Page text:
Columbian College of Arts and Sciences| The George Washington University
Dissertation for Doctor of Philosophy, January 31, 2010
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The direct analysis of biochemicals in tissues and single cells is critical for understanding living organisms. Due to excellent selectivity and sensitivity, mass spectrometry (MS) has proven to be an invaluable tool for the analysis of the biomolecules. Recent developments in atmospheric pressure direct ionization sources have enabled the in situ analysis of biological samples without external influences (e.g., purification, extraction, matrix addition etc.) that might alter their biochemical makeup. The work presented in this dissertation shows my efforts to utilize two novel atmospheric pressure (AP) direct ionization methodologies, AP infrared (IR) matrixassisted laser desorption ionization (MALDI) and laser ablation electrospray ionization (LAESI) MS, for metabolomics, tissue imaging and single cell analysis.
Chapter 1 introduces analytical techniques used for the analysis of tissues and single cells. The fundamental aspects of IR laser ablation and its utilization in two direct ionization techniques, AP IR-MALDI and LAESI, are reviewed.
Chapter 2 introduces AP IR-MALDI for MS. It presents proof-of-principle molecular imaging of mock peptide samples at atmospheric pressure. The utility of AP IR-MALDI for plant tissue imaging and metabolomics are also discussed.
Chapter 3 describes the AP IR-MALDI analysis of various pharmaceuticals directly in their commercial formulations, as well as endogenous metabolites, exogenous drug metabolites and synthetic polymers in urine.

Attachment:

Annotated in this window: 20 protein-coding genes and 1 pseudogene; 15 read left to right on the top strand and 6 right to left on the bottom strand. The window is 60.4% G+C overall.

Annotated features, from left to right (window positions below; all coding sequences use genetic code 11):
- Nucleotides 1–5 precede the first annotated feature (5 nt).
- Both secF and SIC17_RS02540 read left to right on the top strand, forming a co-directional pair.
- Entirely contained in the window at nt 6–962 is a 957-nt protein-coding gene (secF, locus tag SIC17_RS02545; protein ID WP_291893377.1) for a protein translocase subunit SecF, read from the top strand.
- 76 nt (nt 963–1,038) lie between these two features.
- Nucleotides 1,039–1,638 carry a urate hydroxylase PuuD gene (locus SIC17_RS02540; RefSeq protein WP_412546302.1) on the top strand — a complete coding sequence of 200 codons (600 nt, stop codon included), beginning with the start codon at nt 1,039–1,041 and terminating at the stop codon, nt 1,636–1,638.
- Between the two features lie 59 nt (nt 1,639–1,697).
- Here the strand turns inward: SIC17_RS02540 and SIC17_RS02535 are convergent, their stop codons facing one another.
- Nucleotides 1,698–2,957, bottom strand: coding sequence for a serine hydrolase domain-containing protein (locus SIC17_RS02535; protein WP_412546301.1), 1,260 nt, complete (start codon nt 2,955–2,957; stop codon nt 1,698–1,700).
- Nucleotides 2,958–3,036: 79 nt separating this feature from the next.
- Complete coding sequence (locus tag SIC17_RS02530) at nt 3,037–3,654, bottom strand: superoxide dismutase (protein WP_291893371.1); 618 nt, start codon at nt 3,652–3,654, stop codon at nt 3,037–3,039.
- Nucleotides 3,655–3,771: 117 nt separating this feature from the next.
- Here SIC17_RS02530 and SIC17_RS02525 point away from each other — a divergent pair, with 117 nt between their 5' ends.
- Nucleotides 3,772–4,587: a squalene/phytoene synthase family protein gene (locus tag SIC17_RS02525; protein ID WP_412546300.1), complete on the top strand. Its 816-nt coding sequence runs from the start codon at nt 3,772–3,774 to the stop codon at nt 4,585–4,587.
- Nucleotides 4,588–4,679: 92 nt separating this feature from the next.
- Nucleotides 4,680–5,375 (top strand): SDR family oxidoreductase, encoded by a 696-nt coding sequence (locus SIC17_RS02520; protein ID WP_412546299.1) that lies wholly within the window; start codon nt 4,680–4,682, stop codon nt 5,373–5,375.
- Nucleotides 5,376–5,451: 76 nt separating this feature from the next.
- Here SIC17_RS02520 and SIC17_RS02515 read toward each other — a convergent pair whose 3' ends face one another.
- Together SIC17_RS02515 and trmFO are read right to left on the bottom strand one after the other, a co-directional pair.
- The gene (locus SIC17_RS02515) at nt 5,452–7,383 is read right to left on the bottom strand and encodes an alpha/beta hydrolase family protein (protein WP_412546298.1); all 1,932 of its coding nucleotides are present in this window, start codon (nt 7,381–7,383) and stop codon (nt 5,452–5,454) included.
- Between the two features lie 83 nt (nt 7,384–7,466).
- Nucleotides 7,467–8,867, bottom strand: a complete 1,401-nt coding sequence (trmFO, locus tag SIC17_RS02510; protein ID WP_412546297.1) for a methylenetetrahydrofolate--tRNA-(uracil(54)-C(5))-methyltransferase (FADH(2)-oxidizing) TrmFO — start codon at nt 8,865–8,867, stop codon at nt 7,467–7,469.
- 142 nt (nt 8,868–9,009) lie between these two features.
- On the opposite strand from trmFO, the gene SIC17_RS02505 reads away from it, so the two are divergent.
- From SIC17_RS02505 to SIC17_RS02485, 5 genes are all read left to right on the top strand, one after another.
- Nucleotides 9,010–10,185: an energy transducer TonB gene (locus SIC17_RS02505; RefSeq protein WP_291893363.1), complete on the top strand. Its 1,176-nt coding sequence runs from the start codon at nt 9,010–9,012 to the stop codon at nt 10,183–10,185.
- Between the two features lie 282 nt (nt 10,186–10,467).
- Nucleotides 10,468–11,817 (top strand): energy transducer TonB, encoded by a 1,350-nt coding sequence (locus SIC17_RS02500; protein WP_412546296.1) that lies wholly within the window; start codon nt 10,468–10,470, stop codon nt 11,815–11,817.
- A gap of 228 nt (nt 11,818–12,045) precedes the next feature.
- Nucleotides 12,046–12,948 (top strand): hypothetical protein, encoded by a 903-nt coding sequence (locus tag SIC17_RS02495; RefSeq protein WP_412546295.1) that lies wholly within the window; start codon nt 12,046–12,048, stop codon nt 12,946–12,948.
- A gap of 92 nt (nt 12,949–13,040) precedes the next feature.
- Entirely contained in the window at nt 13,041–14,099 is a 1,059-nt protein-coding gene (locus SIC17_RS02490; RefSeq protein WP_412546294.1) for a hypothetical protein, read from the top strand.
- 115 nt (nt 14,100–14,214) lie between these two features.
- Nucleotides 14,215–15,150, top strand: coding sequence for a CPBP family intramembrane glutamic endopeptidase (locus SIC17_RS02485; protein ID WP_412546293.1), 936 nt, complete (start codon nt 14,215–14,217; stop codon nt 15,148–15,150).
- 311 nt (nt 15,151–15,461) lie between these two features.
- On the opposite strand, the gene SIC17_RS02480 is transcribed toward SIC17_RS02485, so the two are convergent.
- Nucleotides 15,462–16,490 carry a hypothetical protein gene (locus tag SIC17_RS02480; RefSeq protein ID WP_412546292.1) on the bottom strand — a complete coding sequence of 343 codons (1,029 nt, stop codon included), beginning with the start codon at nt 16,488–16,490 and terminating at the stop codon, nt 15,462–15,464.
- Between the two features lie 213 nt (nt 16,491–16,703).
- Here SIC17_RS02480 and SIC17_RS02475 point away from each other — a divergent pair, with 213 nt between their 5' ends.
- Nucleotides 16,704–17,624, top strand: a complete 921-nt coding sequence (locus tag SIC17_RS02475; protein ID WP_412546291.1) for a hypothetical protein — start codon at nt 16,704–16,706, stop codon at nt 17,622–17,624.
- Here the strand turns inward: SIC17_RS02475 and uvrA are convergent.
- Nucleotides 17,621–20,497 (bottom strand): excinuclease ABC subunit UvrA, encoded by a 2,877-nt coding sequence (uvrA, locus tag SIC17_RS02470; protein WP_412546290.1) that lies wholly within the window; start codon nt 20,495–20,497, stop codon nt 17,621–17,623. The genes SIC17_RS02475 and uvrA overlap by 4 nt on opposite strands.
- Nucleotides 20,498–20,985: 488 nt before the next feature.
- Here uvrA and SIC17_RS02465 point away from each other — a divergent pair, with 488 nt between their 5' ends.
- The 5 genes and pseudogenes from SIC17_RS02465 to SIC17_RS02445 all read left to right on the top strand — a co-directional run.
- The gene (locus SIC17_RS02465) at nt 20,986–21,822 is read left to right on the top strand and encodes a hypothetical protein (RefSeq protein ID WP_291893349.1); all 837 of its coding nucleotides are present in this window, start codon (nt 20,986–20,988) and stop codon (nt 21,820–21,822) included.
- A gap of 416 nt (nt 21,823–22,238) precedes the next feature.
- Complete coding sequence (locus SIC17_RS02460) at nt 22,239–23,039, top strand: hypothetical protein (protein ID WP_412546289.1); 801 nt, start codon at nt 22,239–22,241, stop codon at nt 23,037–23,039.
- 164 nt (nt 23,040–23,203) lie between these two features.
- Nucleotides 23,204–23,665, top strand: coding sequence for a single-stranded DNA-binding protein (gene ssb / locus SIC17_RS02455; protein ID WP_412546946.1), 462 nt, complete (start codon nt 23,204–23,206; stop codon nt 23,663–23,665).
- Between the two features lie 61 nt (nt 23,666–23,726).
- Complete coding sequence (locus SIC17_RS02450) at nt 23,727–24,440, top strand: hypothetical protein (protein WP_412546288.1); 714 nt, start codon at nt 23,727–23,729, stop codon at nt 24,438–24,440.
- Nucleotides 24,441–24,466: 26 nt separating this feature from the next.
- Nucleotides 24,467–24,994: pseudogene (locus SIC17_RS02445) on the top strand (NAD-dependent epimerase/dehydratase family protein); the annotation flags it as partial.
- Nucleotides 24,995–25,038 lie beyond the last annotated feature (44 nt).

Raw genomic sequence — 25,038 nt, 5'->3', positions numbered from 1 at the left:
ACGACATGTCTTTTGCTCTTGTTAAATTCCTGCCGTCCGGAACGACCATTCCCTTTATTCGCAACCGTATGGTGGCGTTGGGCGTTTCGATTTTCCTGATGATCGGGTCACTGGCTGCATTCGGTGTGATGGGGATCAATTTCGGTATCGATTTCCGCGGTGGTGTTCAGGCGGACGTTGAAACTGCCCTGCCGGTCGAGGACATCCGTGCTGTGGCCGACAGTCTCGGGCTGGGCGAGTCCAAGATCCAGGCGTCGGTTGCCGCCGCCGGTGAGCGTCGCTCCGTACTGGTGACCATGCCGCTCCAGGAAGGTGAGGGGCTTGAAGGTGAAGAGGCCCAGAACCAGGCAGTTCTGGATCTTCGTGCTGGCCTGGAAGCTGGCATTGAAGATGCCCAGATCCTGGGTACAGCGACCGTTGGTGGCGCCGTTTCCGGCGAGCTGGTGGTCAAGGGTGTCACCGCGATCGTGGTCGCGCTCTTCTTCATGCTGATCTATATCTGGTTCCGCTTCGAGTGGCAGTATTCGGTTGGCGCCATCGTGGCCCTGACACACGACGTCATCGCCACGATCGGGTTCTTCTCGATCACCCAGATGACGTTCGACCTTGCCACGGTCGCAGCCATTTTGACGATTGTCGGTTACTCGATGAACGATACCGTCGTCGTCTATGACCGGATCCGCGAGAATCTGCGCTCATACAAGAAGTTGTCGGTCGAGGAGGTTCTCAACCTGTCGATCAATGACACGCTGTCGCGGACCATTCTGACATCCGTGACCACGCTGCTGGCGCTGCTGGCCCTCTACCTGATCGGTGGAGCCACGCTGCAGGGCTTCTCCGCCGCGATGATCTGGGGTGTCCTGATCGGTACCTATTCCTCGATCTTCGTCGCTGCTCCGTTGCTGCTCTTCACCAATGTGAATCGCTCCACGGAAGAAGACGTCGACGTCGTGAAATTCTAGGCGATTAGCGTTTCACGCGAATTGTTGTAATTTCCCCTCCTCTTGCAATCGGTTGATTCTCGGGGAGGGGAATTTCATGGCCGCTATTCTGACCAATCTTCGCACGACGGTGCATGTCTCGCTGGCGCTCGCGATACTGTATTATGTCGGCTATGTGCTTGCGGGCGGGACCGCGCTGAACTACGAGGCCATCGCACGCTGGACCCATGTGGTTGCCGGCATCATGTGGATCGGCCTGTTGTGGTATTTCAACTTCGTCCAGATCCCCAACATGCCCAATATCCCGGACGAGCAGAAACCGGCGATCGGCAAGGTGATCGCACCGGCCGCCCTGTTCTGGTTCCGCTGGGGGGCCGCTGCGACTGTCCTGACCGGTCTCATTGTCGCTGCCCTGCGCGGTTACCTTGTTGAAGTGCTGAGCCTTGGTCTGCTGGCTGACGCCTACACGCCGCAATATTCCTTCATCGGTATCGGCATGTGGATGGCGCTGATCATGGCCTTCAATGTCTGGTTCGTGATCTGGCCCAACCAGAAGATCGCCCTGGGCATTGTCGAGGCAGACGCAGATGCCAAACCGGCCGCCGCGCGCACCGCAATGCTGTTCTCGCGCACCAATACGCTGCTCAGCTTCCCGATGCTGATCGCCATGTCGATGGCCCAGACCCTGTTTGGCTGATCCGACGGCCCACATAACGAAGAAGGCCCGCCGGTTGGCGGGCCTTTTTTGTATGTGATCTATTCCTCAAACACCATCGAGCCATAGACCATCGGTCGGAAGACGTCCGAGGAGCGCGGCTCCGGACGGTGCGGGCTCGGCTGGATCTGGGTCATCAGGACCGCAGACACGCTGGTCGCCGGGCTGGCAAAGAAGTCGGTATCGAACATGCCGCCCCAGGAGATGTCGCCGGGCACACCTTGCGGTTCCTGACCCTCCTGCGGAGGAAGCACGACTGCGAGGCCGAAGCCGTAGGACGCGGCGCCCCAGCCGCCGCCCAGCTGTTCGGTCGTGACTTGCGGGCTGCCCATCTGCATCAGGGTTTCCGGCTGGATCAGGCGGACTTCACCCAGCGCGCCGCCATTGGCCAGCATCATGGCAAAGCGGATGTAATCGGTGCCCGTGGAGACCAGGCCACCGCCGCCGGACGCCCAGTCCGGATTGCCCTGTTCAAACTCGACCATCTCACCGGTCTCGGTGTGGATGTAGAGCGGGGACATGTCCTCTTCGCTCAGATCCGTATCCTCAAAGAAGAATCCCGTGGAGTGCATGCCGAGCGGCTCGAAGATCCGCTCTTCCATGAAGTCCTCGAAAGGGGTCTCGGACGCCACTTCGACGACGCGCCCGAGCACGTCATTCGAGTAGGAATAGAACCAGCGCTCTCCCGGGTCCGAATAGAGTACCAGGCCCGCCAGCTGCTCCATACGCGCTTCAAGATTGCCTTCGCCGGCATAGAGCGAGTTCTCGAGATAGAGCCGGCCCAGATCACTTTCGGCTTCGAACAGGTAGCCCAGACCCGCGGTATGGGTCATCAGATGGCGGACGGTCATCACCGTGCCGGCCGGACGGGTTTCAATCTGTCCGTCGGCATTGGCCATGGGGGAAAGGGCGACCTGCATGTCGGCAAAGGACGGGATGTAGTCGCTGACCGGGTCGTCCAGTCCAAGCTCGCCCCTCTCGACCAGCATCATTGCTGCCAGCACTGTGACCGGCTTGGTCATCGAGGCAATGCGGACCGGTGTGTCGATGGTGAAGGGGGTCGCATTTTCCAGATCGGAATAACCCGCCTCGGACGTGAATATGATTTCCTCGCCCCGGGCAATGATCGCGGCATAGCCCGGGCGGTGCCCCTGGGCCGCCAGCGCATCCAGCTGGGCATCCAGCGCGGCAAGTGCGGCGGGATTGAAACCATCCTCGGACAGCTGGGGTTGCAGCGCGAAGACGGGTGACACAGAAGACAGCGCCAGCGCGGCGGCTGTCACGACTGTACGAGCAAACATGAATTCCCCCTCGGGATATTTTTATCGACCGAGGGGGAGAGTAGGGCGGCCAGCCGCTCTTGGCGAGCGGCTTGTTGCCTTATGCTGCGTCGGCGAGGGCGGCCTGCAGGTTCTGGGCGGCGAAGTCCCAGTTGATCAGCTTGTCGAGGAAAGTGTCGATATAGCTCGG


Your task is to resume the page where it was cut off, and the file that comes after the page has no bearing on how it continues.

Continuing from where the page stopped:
Chapter 4 presents the application of mid-infrared laser ablation for molecular imaging. The dynamics of the ablation plume and ion production in AP IR-MALDI and LAESI are compared.
In Chapter 5 metabolites and lipids are identified in mouse brain sections using MS with AP IR-MALDI and LAESI ion production. Reactive LAESI relies on interactions between the laser ablated species and reactants, e.g., Li+, introduced through the electrospray. This new modality of LAESI enables the analysis of samples with otherwise low ion yields.
Chapter 6 discusses the metabolic analysis of single cells by MS at atmospheric pressure. This breakthrough is made possible by the tight focusing of mid-IR laser light through an etched optical fiber tip and accurate aiming of cells for ablation through visualization and micromanipulation. Similar to conventional LAESI, the ablated plume is postionized by an electrospray.
Chapter 7 surveys the major challenges in the field of atmospheric pressure ion production based on mid-IR laser ablation. The need for the analysis of smaller cells, reactive LAESI-MS, ultrahigh resolution LAESI-MS, and the potential application of LAESI-MS in laser surgery are discussed.